EXCLUSIVE/ Civil society organisations must submit their banners for United Nations approval before being given permission to protest at the UN Climate Change Conference in Paris (COP21).
Environmental charities, campaigners or trade unions are effectively censored from mentioning specific countries or individuals at the talks to cap global warming, which were today (11 December) extended into Saturday.
“I have never felt more like I was in a Kafka novel than I did in the days I spent trying to get approval for a demonstration,” said Kassie Siegel, director at the US Centre for Biological Diversity.
“I think it is a bit of a scandal. This has really hampered us bringing out our climate justice message at the COP21,” said David Heller, in charge of action liaison for Friends of the Earth International.
Siegel’s organisation was forbidden from using banners featuring California Governor Jerry Brown, who attended the COP21.
Brown is seen as a climate champion but has drawn criticism for allowing offshore fracking. Campaigners were forced to mask their posters, after only getting conditional approval at 11pm the night before the demo (8 December).
The ban meant that pressure could not be leveraged on the countries most responsible for pollution or for watering down the content of the eventual international agreement to cap global warming, Heller said. He added the UN Framework for Climate Change (UNFCC) had not provided detailed written rules or guidelines for what is and isn’t acceptable.
EURACTIV yesterday (10 December) contacted the UNFCC to ask for any guidelines and for a comment. No response has yet been forthcoming. The story will be updated if one is received.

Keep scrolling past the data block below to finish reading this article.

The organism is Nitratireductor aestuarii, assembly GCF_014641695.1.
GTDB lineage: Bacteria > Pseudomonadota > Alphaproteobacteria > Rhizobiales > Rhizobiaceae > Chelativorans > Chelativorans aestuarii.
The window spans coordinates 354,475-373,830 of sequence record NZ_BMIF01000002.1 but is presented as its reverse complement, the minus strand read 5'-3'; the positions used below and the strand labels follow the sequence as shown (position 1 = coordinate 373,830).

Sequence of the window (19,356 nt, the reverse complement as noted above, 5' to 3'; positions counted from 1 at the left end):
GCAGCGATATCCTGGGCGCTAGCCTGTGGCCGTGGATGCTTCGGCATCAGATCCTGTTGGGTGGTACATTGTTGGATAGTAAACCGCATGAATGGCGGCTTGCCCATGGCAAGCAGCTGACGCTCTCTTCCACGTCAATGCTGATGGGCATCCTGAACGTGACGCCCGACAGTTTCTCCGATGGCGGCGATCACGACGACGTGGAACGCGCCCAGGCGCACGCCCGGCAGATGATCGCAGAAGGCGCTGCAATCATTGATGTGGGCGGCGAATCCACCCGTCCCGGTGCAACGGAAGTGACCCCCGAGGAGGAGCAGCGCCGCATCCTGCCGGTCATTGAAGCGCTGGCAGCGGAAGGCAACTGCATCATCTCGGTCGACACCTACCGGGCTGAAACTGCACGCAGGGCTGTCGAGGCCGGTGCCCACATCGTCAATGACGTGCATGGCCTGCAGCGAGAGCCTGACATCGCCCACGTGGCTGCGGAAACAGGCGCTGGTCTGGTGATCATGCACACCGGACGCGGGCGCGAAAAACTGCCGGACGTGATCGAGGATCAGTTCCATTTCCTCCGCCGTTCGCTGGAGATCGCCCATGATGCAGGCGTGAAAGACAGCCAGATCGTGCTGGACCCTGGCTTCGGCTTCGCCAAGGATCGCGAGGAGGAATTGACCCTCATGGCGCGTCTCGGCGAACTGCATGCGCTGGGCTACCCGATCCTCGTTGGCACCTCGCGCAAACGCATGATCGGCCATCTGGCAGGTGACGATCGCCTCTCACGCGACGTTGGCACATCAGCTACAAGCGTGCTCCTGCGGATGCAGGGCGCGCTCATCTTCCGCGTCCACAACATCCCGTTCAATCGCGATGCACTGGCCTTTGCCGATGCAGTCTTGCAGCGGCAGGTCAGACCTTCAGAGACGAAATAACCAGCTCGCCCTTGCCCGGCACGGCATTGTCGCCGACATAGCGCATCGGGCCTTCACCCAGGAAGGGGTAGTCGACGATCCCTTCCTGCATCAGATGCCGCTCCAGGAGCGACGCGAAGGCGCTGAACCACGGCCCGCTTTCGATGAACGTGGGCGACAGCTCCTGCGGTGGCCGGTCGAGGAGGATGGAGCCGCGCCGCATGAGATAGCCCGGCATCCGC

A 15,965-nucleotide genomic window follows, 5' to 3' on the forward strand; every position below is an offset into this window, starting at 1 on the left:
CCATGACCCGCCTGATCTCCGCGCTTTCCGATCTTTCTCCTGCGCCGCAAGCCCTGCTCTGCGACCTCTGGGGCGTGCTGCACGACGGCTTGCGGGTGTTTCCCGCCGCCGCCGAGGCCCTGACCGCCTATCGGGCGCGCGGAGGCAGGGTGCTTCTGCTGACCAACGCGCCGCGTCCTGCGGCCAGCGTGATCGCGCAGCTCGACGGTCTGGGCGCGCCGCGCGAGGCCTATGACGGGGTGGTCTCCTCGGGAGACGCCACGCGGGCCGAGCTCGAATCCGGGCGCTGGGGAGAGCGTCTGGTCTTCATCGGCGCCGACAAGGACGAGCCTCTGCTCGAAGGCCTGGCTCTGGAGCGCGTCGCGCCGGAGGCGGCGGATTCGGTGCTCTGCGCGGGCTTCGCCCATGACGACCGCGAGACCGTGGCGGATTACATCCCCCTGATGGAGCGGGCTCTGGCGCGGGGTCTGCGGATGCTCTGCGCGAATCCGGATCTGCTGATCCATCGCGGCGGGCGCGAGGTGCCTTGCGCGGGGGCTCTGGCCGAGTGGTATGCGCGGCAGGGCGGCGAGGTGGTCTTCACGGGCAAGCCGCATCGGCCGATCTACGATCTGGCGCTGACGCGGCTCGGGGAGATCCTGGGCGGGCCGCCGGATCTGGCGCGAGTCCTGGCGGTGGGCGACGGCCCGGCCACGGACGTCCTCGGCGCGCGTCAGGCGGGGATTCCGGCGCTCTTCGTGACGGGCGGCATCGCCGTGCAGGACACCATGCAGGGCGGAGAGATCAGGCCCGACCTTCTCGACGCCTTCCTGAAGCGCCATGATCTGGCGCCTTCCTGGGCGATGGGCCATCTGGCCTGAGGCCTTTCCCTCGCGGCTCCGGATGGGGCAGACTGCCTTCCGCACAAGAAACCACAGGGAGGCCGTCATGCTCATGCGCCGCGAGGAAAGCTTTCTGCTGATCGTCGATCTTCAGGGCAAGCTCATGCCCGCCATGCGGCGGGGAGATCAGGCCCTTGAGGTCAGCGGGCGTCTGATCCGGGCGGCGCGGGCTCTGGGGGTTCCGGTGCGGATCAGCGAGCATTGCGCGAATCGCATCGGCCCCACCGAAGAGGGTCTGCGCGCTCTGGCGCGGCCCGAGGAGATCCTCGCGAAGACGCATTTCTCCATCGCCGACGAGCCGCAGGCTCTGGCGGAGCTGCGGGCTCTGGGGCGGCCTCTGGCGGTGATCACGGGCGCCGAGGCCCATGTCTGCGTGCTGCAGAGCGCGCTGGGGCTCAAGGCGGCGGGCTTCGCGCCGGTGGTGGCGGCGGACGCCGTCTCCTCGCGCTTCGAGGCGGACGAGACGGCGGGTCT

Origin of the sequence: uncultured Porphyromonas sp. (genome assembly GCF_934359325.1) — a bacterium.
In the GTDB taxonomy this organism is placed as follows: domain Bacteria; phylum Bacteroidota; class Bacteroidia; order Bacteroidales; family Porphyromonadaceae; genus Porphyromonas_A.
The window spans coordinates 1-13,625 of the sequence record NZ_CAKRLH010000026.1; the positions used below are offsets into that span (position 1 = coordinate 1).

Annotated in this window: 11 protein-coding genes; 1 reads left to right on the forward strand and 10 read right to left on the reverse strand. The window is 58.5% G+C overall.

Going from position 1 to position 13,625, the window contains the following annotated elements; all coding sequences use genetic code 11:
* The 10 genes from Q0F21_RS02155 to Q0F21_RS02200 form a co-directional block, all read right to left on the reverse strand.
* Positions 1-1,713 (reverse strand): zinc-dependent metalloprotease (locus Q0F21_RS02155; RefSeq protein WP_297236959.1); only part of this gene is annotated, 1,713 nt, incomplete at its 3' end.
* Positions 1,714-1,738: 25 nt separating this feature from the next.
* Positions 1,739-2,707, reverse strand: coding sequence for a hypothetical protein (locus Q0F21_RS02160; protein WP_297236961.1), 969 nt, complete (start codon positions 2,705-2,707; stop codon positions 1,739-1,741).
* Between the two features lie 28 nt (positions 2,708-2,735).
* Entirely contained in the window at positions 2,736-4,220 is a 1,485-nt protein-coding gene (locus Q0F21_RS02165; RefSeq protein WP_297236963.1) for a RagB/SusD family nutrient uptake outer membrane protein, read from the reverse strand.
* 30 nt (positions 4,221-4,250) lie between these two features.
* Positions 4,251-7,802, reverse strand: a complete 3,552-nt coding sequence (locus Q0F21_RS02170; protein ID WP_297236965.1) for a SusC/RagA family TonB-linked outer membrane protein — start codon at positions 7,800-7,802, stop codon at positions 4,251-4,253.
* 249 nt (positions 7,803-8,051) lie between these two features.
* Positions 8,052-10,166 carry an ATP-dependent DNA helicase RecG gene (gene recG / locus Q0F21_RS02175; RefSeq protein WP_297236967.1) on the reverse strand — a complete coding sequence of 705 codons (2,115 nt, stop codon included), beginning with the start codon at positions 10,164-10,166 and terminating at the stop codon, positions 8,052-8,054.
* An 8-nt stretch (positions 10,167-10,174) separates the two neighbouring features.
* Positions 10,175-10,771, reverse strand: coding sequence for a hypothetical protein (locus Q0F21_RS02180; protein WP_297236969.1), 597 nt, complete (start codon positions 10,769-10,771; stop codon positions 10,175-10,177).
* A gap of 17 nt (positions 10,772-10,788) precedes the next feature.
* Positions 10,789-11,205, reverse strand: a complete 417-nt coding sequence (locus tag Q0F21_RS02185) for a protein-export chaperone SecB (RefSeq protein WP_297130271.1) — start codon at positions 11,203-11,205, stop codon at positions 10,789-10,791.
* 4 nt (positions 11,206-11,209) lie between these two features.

Siegel had seen guidelines but described the process to get them as torturous. As well as photos of public officials, caricatures were also banned, she said.
After one protest, which involved the chant “USA do your share”, Heller was approached by UNFCC staff, who warned him that was unacceptable.
A separate Friends of the Earth demonstration in solidarity with victims of climate change was prevented from mentioning Indonesia, which has been ravaged by forest fires.
Officials argue that naming and shaming individual countries or leaders could derail the delicate talks between almost 200 countries, Heller said. They could use the protests as an excuse to pull out of talks.
UNFCC organisers require groups to submit authorisation forms before they grant security clearance to demonstrate.
The section for banners is simply headed “texts, if any”. NGOs must also give details of any equipment or props, with a photo, the number of participants, and expected noise levels.
EURACTIV has obtained emails that give a sense of the restrictions placed on NGOs. They also suggest that the French authorities are involved in the approval process.
France has banned demonstrations across Paris during the COP21, as part of a state of emergency after the terror attacks in the French capital in November. They left 130 dead.
Approval for the “Climate Leaders Don’t Frack” demonstration was given on the following conditions;
- There should be no more than 50 participants taking part in the action;
- The banners should not include photos of any public official;
- The banners should be smaller in size;
- The action should stay in one place and not move around.
The email was sent at 11pm, the day before the protest was scheduled to take place. EURACTIV understands that timeframe is not unusual.The demonstrators were forced to mask photos of Governor Brown.
Despite the ban, there has been one unauthorised sit-in protest at the COP21. It took place after the release of one of draft versions of the international climate agreement and passed off peacefully.
Tomorrow (12 December), demonstrators will gather at the Arc de Triomphe in Paris to defy the state of emergency ban on marches. The last such march in contravention of the ban ended in violent clashes with police.
Negotiations on climate change began in 1992, and the UN organises an annual international climate change conference called the Conference of the Parties, or COP.
Paris is hosting the all-important 21st conference in December 2015. The participating states must reach an agreement to replace the Kyoto Protocol, the object of which was to reduce CO2 emissions between 2008 and 2012.
- 12 December: Protest march at Arc de Triomphe